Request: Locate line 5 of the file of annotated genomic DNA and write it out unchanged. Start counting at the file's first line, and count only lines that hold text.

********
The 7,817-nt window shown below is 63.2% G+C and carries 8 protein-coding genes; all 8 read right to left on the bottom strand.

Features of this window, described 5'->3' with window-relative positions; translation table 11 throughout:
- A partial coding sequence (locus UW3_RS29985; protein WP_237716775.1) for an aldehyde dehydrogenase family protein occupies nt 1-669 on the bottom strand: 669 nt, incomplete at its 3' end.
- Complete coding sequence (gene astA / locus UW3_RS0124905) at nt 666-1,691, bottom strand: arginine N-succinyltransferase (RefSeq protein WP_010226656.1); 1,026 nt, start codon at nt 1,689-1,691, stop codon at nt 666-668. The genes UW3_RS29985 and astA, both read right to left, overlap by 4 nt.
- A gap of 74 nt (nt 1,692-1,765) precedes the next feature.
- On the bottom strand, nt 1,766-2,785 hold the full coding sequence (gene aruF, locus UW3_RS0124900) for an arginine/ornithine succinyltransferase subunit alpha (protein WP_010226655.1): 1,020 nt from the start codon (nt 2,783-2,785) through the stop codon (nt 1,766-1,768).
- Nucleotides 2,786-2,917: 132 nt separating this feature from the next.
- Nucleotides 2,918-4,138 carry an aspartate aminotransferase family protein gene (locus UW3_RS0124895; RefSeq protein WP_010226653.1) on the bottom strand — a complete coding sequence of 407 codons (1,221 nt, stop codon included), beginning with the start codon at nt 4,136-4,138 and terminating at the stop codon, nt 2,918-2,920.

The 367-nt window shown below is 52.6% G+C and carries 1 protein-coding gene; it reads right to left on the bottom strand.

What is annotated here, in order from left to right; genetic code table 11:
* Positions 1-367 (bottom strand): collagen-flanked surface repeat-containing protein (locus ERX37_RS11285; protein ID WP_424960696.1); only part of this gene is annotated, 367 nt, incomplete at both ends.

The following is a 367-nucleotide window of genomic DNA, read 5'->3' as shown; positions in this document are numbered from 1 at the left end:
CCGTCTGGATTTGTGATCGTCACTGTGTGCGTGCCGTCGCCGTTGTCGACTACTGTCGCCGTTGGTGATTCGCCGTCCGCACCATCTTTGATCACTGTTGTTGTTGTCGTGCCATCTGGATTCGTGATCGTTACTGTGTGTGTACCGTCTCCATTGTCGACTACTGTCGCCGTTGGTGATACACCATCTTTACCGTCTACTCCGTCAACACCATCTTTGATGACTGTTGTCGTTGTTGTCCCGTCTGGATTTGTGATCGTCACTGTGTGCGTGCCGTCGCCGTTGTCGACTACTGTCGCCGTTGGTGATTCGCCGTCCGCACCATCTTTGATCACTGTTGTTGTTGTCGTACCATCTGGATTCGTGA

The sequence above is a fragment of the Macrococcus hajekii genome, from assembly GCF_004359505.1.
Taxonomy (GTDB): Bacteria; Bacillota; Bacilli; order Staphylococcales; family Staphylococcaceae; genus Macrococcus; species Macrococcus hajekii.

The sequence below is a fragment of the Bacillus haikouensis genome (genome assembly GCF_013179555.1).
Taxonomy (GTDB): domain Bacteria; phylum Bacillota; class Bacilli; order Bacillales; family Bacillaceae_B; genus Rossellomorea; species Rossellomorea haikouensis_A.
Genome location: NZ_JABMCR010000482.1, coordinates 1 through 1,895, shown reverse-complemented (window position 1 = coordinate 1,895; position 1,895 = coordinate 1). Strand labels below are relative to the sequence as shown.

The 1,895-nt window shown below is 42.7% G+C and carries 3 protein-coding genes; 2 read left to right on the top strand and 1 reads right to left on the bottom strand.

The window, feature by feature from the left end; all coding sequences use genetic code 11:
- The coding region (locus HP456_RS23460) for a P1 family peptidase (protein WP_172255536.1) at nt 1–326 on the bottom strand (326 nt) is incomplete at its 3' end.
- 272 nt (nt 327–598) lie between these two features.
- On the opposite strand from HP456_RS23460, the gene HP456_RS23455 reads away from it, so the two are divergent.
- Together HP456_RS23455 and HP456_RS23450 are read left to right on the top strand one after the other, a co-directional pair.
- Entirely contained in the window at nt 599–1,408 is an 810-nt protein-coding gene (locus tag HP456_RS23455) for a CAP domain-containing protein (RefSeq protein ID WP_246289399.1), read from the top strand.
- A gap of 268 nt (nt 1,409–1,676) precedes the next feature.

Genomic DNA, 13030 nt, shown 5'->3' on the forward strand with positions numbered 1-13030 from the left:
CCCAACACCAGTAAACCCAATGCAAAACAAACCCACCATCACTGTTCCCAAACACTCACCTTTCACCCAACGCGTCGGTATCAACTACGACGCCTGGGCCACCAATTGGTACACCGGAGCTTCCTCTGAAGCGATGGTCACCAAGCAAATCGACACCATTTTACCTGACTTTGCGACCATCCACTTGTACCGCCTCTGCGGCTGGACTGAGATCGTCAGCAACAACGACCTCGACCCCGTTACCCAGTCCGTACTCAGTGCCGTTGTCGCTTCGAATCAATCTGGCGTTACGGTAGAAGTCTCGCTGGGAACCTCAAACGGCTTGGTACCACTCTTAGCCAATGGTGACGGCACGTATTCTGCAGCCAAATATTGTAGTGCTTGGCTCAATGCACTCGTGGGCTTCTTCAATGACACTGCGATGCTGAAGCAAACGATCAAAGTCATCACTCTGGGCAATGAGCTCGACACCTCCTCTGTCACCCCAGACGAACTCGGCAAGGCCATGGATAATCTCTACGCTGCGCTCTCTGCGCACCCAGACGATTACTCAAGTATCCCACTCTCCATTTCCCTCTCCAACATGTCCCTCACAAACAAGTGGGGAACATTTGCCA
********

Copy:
- A gap of 74 nt (nt 1,692-1,765) precedes the next feature.